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Tyrese Maxey Learned Quickly The Value Of Giving Back

Tyrese Maxey was all smiles at the McDonald’s All-American Game when he arrived to visit children at the Ronald McDonald House. (McDonald’s All-American Game Photo)

By Larry Vaught

Even before he got to Kentucky to start his basketball career Tyrese Maxey knew plenty about the emphasis that John Calipari placed on players giving back to the community.

It was something that impressed Maxey’s parents during his recruitment and also goes along perfectly with the freshman point guard’s personality.

“They (Kentucky players) do a lot of things. I think coach Cal wants his players to give back in a lot of ways,” Maxey said. “At Thanksgiving we buy meals for people. It’s a good thing that you should do. We do stuff before the season and during the season when coach Cal sees that there is time.”

Maxey played in the McDonald’s All-American Game in Atlanta after his final high school season ended. He enjoyed playing in the game but also was full of smiles when the players visited the local Ronald McDonald House to visit with children there and their parents.

“I am a very sociable guy, so whenever I am around people that are sick or have problems and can’t wake up and go play basketball, I want to show them a good time and enjoy it,” Maxey said. “I love doing that.”

It’s the same when it comes to embracing Big Blue Nation — and it will certainly be on display for Big Blue Madness next month.

“It has been fun. I am looking forward to more fun. I just like playing basketball. Every day I am blessed to wake up and play this game I am still going to be happy,” Maxey said. “I will always stop and shake hands. I know I am lucky to be in this position and I always want to give back when I can. So if that is signing an autograph, taking a picture or just saying hi to someone, I’m going to do it.”

Is there ever a day he’s not smiling?

Tyrese Maxey, left, says he always smiles like he was when UK players visited Picadome Elementary School last month. (Vicky Graff Photo)

“No. Every day I thank God that I woke up. My mom always tells me that every day you wake up you have something to smile about it,” Maxey said.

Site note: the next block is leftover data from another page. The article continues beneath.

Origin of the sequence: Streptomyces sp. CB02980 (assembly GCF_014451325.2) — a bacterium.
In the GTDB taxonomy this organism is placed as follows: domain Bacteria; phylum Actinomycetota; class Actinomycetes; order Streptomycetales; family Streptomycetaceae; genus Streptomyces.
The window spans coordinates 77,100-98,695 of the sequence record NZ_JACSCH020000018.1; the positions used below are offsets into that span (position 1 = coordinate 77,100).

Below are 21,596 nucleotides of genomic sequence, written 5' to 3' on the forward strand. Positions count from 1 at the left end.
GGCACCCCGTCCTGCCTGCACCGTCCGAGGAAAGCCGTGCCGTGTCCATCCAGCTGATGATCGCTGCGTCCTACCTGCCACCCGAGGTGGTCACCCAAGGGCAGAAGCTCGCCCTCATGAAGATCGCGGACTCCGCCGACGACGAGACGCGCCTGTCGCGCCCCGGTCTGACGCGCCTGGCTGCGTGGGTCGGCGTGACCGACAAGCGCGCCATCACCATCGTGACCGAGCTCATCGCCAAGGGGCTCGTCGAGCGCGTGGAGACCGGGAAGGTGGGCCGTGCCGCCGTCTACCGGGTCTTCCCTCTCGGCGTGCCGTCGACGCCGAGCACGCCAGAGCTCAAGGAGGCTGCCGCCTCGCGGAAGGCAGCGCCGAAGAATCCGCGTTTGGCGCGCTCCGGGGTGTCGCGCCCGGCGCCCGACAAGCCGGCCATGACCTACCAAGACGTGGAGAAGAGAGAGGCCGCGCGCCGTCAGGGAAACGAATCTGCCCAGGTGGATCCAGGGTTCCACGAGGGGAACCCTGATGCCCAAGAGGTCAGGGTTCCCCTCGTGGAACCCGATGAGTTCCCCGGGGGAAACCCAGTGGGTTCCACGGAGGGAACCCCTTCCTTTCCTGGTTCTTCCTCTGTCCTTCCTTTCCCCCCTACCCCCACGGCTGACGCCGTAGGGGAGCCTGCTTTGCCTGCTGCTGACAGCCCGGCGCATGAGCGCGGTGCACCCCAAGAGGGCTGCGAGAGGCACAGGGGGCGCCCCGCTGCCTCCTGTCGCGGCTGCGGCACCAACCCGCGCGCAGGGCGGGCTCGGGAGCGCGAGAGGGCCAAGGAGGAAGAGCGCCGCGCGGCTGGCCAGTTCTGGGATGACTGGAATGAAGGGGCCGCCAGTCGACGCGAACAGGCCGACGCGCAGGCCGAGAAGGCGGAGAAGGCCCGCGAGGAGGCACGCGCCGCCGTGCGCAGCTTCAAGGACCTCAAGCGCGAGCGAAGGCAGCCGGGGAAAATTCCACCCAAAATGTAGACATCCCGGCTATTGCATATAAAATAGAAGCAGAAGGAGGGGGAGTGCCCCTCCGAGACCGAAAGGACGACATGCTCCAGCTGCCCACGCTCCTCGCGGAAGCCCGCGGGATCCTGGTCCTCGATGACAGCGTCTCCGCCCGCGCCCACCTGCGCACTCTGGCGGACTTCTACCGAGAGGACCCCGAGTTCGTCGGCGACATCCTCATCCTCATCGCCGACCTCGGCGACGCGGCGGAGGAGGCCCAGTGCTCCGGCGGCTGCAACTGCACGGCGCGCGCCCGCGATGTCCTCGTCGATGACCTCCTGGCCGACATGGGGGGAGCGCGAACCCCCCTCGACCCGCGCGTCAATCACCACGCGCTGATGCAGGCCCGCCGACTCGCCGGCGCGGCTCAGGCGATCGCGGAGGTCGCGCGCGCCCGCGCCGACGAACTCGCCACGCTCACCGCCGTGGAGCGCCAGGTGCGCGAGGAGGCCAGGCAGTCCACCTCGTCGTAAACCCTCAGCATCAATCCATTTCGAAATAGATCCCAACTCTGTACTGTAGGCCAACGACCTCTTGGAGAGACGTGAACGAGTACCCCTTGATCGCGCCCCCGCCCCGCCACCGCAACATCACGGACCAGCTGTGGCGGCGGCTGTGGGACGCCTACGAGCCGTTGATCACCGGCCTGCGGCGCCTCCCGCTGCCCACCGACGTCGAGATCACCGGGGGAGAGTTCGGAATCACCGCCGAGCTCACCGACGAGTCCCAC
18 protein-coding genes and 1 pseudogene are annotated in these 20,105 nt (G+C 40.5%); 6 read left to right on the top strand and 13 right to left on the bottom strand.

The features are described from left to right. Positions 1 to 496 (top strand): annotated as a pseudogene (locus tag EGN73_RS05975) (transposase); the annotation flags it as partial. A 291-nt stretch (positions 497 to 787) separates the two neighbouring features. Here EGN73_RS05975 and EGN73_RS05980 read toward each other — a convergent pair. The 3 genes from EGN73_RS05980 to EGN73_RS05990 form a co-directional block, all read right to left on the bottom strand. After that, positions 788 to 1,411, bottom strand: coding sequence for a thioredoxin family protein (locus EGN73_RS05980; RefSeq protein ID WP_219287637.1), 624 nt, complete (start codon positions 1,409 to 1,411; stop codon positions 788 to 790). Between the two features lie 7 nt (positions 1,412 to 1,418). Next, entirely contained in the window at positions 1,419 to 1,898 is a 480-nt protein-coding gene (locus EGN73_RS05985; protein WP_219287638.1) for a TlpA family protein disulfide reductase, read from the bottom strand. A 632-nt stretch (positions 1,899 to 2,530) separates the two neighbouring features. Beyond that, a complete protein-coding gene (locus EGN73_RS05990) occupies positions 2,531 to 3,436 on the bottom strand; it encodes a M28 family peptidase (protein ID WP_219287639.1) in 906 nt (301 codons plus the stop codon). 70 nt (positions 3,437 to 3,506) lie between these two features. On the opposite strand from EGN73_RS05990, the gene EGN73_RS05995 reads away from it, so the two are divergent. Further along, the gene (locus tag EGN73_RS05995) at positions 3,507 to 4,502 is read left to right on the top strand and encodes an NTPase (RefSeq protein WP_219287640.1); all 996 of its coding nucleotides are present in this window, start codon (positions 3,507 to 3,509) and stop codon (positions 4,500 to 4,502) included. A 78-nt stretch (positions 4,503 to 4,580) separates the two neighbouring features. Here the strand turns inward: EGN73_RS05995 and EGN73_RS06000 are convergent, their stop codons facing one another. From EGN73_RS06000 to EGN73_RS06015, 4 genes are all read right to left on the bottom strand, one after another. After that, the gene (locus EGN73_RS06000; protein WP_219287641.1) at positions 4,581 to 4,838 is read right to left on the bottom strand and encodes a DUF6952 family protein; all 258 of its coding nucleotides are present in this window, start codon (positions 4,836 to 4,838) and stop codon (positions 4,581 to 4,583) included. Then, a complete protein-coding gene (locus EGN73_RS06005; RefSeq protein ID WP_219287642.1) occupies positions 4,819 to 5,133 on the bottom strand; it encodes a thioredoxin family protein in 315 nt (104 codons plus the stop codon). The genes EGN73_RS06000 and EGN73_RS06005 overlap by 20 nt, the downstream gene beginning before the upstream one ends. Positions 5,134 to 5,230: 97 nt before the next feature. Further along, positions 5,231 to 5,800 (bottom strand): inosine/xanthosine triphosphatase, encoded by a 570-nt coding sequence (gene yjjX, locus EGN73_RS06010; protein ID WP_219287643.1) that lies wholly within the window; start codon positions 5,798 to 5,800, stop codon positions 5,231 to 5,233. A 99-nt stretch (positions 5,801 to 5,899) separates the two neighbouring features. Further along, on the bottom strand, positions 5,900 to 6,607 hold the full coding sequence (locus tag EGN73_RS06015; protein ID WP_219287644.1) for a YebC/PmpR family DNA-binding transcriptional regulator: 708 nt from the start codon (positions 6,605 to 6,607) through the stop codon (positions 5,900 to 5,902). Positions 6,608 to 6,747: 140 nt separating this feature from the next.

His mother, Denyse, does not have the same dynamic personality as her son. She’s quieter, more low key. Yet she’s have a huge influence on the UK freshman guard.

“In public my mom doesn’t talk that much but at home she talks a lot. She is a huge influence in my life. I am thankful for her, my dad and everybody else in my life who has supported me. It has been great and has made me who I am,” Maxey said.

Calipari likes for his point guard to be a leader on the court and someone who is vocal about making sure things go the way the coach wants. Maxey has the personality to do that in a way that is easy to accept because he’s so likable. 

“It is hard to be quiet and shy around me. I like to get to know people, especially my teammates. I want to have a relationship with them on and off the court,” Maxey said. 

He believes that’s important for any team to have a point guard that feels like he does about his teammates.

“That is very important just for somebody to be a leader. I think on my high school team that is why we played so well together because we had a great relationship off the court that carried over to the court. It’s the same at Kentucky,” Maxey said.

Larry Vaught
Larry Vaught is a seven-time winner of the Kentucky Sportswriter of the Year award and has covered University of Kentucky sports since 1975. Larry now has a syndicated UK sports column appearing in 34 newspapers across the state as well as, and Larry also joins Mark Buerger and Anthony White on WLAP Sunday Morning Sports each week in Lexington as well as appearing each Tuesday with Tom Leach on The Leach Report.

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